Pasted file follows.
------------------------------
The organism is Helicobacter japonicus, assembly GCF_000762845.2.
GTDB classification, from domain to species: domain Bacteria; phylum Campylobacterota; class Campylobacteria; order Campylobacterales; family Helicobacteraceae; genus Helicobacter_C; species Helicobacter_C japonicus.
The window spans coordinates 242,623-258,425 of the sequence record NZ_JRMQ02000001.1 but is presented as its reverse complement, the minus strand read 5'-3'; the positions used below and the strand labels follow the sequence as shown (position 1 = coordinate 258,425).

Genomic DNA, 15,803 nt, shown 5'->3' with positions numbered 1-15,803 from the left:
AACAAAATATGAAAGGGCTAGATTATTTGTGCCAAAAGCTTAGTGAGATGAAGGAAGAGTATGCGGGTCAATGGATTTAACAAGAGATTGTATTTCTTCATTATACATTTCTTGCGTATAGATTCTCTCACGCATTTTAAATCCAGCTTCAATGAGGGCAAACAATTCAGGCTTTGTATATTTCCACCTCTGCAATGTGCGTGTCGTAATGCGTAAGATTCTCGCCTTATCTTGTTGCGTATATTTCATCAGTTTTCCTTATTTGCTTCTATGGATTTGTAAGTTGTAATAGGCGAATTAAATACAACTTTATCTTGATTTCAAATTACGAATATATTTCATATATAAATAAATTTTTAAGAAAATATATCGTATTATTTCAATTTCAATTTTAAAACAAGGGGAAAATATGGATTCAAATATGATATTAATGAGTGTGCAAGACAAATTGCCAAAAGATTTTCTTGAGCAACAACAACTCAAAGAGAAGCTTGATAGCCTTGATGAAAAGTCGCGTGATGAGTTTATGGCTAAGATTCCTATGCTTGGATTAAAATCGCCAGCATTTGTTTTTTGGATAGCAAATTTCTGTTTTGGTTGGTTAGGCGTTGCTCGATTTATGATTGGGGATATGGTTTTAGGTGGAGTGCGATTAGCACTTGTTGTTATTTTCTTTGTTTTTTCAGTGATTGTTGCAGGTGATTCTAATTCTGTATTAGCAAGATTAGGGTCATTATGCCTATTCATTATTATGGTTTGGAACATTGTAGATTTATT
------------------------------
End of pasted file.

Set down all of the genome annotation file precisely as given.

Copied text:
The organism is Helicobacter japonicus, assembly GCF_000762845.2.
GTDB classification, from domain to species: domain Bacteria; phylum Campylobacterota; class Campylobacteria; order Campylobacterales; family Helicobacteraceae; genus Helicobacter_C; species Helicobacter_C japonicus.
The window spans coordinates 242,623-258,425 of the sequence record NZ_JRMQ02000001.1 but is presented as its reverse complement, the minus strand read 5'-3'; the positions used below and the strand labels follow the sequence as shown (position 1 = coordinate 258,425).

Genomic DNA, 15,803 nt, shown 5'->3' with positions numbered 1-15,803 from the left:
AACAAAATATGAAAGGGCTAGATTATTTGTGCCAAAAGCTTAGTGAGATGAAGGAAGAGTATGCGGGTCAATGGATTTAACAAGAGATTGTATTTCTTCATTATACATTTCTTGCGTATAGATTCTCTCACGCATTTTAAATCCAGCTTCAATGAGGGCAAACAATTCAGGCTTTGTATATTTCCACCTCTGCAATGTGCGTGTCGTAATGCGTAAGATTCTCGCCTTATCTTGTTGCGTATATTTCATCAGTTTTCCTTATTTGCTTCTATGGATTTGTAAGTTGTAATAGGCGAATTAAATACAACTTTATCTTGATTTCAAATTACGAATATATTTCATATATAAATAAATTTTTAAGAAAATATATCGTATTATTTCAATTTCAATTTTAAAACAAGGGGAAAATATGGATTCAAATATGATATTAATGAGTGTGCAAGACAAATTGCCAAAAGATTTTCTTGAGCAACAACAACTCAAAGAGAAGCTTGATAGCCTTGATGAAAAGTCGCGTGATGAGTTTATGGCTAAGATTCCTATGCTTGGATTAAAATCGCCAGCATTTGTTTTTTGGATAGCAAATTTCTGTTTTGGTTGGTTAGGCGTTGCTCGATTTATGATTGGGGATATGGTTTTAGGTGGAGTGCGATTAGCACTTGTTGTTATTTTCTTTGTTTTTTCAGTGATTGTTGCAGGTGATTCTAATTCTGTATTAGCAAGATTAGGGTCATTATGCCTATTCATTATTATGGTTTGGAACATTGTAGATTTATT